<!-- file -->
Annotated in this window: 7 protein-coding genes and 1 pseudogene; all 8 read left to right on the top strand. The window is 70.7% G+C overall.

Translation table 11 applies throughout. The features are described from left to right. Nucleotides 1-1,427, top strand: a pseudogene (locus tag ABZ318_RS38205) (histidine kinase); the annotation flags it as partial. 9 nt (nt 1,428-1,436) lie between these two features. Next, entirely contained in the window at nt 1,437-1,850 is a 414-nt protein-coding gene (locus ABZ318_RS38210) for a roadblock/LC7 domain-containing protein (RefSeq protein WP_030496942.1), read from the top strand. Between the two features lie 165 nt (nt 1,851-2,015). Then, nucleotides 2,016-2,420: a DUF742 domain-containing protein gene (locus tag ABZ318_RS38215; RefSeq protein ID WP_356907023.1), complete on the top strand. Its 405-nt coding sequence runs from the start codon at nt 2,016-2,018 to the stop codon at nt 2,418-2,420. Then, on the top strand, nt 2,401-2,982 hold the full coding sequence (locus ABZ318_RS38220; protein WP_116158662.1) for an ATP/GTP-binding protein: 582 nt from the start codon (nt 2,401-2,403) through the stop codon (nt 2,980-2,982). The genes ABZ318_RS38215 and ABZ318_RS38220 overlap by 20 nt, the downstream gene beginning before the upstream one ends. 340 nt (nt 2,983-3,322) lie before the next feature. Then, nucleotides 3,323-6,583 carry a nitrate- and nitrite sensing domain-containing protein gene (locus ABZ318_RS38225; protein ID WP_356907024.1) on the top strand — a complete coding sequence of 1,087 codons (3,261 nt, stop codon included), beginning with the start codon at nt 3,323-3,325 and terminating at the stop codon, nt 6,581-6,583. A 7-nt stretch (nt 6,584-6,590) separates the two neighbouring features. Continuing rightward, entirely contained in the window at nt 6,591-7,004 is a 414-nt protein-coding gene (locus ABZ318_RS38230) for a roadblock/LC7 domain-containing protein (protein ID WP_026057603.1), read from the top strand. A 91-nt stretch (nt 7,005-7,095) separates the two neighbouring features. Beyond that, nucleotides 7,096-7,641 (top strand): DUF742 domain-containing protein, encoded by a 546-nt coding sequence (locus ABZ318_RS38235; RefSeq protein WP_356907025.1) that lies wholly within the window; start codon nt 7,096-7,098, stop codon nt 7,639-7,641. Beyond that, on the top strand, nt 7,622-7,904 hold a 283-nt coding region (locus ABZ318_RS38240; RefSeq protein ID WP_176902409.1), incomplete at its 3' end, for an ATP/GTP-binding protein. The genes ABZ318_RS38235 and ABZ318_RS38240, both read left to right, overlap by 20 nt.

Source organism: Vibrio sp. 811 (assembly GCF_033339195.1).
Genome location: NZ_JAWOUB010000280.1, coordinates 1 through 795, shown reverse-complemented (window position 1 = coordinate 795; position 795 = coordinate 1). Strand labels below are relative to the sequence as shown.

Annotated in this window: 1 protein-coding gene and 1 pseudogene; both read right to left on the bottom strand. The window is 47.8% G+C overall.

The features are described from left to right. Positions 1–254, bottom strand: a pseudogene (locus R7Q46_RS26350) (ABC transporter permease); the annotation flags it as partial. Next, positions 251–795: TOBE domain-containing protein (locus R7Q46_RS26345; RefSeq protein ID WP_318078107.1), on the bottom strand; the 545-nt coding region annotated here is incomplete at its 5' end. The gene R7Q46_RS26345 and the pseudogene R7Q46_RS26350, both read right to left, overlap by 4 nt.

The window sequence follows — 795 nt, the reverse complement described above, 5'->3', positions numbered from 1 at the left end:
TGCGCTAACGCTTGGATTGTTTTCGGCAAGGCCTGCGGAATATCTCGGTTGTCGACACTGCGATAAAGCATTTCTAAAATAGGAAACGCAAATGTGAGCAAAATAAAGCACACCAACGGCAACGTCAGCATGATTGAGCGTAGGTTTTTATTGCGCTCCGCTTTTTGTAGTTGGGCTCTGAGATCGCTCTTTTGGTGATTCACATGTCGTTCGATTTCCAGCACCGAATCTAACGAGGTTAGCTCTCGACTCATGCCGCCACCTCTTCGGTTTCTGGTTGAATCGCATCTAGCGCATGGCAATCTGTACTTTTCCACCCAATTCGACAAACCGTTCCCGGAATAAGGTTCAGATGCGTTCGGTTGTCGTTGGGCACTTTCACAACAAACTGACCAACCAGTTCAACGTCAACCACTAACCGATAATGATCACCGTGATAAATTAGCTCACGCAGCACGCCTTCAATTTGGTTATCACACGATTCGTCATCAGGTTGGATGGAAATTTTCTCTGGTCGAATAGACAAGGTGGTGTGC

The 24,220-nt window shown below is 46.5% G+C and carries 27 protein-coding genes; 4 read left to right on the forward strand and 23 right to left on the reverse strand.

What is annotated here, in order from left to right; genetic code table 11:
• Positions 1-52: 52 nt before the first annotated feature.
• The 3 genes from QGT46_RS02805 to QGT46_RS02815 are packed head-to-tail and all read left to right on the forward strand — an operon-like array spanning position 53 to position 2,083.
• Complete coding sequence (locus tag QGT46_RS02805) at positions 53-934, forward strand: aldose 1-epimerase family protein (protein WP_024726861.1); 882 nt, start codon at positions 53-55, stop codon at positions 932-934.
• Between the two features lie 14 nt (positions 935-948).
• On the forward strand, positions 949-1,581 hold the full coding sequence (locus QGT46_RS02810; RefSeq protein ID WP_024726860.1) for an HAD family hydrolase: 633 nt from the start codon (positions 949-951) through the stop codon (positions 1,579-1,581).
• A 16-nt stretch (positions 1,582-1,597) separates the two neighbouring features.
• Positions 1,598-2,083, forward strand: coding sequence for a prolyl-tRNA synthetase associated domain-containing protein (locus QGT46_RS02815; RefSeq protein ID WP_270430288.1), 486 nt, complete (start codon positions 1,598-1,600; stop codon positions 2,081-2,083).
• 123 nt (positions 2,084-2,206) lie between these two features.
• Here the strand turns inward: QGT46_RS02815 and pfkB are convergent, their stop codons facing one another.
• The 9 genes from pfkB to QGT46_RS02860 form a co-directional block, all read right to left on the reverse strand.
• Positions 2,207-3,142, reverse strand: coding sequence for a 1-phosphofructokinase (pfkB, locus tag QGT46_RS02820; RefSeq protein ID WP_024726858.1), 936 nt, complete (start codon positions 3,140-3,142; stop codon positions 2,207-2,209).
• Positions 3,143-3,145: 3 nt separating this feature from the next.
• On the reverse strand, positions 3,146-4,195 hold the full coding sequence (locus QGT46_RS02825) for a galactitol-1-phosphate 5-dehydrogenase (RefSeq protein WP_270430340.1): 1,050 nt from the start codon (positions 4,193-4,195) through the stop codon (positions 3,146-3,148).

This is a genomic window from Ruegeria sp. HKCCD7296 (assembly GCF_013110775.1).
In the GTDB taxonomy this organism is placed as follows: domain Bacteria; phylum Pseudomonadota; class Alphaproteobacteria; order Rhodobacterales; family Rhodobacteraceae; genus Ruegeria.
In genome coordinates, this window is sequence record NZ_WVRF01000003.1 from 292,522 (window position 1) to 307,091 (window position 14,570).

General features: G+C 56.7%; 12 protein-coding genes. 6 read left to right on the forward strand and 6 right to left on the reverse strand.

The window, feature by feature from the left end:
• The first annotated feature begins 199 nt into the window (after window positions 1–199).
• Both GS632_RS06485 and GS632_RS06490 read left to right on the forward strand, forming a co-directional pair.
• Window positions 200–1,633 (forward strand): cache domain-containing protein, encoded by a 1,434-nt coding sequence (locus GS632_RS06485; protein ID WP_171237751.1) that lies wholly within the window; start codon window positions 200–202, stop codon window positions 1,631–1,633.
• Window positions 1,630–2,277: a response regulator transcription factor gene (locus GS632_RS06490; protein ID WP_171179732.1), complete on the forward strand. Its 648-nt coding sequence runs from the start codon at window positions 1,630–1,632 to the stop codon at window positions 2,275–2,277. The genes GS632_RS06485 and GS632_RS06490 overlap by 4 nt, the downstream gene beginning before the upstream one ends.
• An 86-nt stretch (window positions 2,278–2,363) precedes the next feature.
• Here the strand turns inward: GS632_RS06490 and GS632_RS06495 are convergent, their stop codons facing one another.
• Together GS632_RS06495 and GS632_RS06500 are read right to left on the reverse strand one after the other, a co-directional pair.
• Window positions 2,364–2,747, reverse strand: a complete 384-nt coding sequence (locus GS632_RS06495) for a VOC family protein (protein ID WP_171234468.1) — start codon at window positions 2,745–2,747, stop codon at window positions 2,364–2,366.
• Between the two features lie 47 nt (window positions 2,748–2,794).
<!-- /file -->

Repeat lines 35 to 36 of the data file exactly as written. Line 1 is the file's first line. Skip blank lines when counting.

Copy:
• Together GS632_RS06495 and GS632_RS06500 are read right to left on the reverse strand one after the other, a co-directional pair.
• Window positions 2,364–2,747, reverse strand: a complete 384-nt coding sequence (locus GS632_RS06495) for a VOC family protein (protein ID WP_171234468.1) — start codon at window positions 2,745–2,747, stop codon at window positions 2,364–2,366.